Simon Says #16: How musicians deal with hearing loss
For most musicians and music lovers, permanent hearing loss is a mortifying prospect – but our columnist’s experience shows it doesn’t have to affect your career, or your life…
In 2003, while producing The Duke Spirit’s debut mini-album Roll, Spirit, Roll, I noticed my ear was getting blocked, as if I was coming down with a cold. A week or two later, it was still bothering me, but I didn’t feel at all ill. I went to the doctors to get my ears syringed, hoping that might do the trick. Nothing doing.
The doctor sent me for a hearing test. I began to wonder… 20 years of loud monitors on stage, listening to music on Walkmans and iPods – was this having an effect? I failed the test miserably in the problem ear, my right. Within a few minutes, I was sent for an MRI scan that day, and figured pretty soon that something was up. “What do you think it is?” I asked the audiologist. “Wouldn’t like to speculate, but always best to get these things checked thoroughly,” he replied. “An MRI scan will quickly tell us if there’s anything to be concerned about, but hopefully, it’ll all be fine.”
‘I have an ‘acoustic neuroma’ – a tumour attached to the nerves of my brain controlling balance, hearing and facial expression’
Later that afternoon, I lay inside a capsule that looked like something NASA had made, with this strange catcher’s mask over my head as they fed me slowly into the tunnel. They injected me with a contrast dye to make the arteries in my brain appear more clearly on the scan and told me not to move my head at all until it was all over. I was given these horrid ugly green plastic headphones and handed a ‘panic button’, which I was told I could press any time if I started to feel anxious or claustrophobic.
Funnily enough, the minute they gave me the panic button, I started to feel anxious and claustrophobic, and as soon as the radiologist spoke into the headphones: “Okay, first scan is about to start, don’t move your head, this one will last about nine minutes,” my nose felt so tickly I wasn’t sure how I could last 540 seconds without touching it.
The experience of being inside an MRI scanner is akin to putting your head inside a tiny washing machine filled with large metal balls crashing chaotically around inside the tumbler. Or listening to Test Dept. Eventually, the ordeal was over. Or so I thought.
The radiologist came out of his glass office overlooking the scanning machines below and said I needed to go back to my Ear Nose And Throat doctor at the hospital that afternoon. When the doctor turned the light on behind the hanging X-rays, I saw my brain from many angles, but all with this weird white egg shape on one side.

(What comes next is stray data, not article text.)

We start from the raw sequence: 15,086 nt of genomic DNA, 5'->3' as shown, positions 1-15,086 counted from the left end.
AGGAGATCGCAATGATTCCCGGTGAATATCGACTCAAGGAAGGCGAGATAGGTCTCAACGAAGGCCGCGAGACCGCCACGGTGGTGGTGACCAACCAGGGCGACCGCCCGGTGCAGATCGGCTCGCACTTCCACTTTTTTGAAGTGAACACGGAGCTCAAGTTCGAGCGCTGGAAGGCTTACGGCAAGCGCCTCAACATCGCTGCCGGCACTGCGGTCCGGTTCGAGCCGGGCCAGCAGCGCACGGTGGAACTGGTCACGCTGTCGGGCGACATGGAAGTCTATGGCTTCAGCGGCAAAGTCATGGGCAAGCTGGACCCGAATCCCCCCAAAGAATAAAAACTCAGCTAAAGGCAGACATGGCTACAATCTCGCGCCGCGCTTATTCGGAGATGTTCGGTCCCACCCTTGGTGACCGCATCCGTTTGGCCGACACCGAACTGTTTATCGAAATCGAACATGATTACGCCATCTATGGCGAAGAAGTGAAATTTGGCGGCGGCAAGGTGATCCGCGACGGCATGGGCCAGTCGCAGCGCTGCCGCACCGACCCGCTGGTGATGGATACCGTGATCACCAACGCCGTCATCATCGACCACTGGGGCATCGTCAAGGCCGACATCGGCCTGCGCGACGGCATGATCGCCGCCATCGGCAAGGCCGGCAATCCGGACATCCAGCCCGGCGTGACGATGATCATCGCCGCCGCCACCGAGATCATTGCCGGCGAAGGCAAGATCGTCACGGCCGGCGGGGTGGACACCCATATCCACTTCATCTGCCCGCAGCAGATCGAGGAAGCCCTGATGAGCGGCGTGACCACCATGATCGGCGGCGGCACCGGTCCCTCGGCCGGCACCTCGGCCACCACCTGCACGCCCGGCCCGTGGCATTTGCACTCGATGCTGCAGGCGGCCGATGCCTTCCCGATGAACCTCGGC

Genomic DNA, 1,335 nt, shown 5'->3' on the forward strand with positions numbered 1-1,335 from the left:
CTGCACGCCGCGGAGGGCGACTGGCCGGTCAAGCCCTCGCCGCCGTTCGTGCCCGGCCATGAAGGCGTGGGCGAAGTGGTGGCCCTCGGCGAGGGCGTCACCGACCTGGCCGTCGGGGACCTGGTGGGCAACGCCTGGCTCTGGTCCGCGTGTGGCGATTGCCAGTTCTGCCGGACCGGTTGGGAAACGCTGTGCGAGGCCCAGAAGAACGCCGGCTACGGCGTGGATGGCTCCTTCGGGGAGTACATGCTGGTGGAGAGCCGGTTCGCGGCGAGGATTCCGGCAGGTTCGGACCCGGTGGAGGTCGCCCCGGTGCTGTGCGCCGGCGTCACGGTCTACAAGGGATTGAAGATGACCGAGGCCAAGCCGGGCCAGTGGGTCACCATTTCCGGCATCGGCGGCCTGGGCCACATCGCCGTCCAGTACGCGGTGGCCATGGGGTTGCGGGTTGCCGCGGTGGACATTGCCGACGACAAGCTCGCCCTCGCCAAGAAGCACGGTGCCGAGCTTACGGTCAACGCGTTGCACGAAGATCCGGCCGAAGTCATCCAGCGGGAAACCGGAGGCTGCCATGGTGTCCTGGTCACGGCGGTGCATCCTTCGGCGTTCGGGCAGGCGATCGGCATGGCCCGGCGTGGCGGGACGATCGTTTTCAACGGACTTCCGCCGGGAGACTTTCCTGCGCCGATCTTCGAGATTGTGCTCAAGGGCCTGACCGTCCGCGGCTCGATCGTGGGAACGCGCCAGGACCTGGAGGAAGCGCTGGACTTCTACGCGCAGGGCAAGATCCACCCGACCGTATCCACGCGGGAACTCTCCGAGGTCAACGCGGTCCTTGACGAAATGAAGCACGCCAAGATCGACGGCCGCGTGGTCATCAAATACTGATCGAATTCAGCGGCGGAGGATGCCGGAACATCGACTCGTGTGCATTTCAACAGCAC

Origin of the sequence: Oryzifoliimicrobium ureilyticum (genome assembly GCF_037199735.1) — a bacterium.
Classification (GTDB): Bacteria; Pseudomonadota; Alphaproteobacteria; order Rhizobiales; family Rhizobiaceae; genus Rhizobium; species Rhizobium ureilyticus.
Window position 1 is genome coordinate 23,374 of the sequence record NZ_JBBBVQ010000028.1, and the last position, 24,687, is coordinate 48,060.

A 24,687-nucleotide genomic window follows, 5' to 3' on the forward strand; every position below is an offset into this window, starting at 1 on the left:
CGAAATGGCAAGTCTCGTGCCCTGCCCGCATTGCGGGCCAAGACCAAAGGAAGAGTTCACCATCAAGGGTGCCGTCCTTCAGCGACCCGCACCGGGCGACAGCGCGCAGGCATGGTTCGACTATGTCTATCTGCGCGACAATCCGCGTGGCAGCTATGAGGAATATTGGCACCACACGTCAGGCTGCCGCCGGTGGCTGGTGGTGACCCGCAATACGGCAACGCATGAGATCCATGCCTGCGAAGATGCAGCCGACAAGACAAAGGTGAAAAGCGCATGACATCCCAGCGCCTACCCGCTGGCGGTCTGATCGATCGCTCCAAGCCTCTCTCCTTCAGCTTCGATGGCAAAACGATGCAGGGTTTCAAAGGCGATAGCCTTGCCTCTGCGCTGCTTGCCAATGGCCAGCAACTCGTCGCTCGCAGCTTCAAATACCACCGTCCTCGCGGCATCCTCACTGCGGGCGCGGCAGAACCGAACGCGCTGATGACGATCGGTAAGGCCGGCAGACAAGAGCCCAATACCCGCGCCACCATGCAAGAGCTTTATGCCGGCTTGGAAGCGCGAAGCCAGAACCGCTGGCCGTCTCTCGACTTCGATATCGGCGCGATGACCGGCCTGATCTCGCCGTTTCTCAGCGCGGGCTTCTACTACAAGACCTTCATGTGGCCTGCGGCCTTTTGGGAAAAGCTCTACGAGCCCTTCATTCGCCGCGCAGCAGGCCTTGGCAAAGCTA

“The reason for your deafness in your right ear, Simon, is that you have a brain tumour,” he said. “The hearing is gone forever, I’m very sorry.” I don’t remember anything much he said after that. Immediate thoughts ranged from ‘how do I tell my kids?’ and ‘how can I continue working in music now?’ to ‘it could be worse, I think’.
As it turned out, I have an ‘acoustic neuroma’ – a rare tumour attached to the nerves of the brain controlling balance, hearing and facial expression. Was it a coincidence that the country’s leading brain surgeon of acoustic neuromas, the eminent Professor Bell, just happened to be in the hospital that day, and had space in his schedule the next day to operate and remove the tumour? I asked a lot of questions, such as: “What are the chances of success?”
“94%,” he said.
‘I am living proof that you can sometimes find solutions beyond the one you are initially presented with’
The operation involves drilling a hole in your head and carefully removing the tumour (“very glutinous”), taking care not to damage any more nerves. I couldn’t agree to it – too much drama and detail to take in so swiftly, and to make such a life-changing decision. I felt vulnerable; that wasn’t the time to be going under the knife, 24 hours after the news.
I went home. I didn’t sleep for two weeks, as I researched everything I could and met other surgeons. I consulted with one great specialist in London, who advised me to leave it. “It’s a very slow-growing tumour, it’s benign and unless you’re one of these people who just scream ‘get that fucking alien out of my head now’, and you can live with it in there, go home, go live your life. If things change and you start to lose your balance or get dizzy, then come back and we’ll start some treatment. But why disrupt your life right now?”
His honesty was so refreshing, and while I didn’t ignore what was going on, it gave me much-needed perspective. I have MRI scans every few months to monitor ‘the egg’, and live my life. I didn’t tell anyone outside my family until recently; I didn’t want to burden anyone with feeling sad or sorry for me. I made a double album last year and have signed most of the bands on Bella Union with one ear.
So why talk about it now? Well, more and more cases like mine are appearing, and I want to give some positive attention to acoustic neuromas. Of course, losing your hearing – maybe more so for someone like me, who makes his living from making and listening to music – can be scary. But it doesn’t need to be. I am living proof that you can sometimes find solutions beyond the one you are initially presented with.
Simon Raymonde is currently in Lost Horizons and was the bassist and keyboard player in Cocteau Twins. He founded the independent record label Bella Union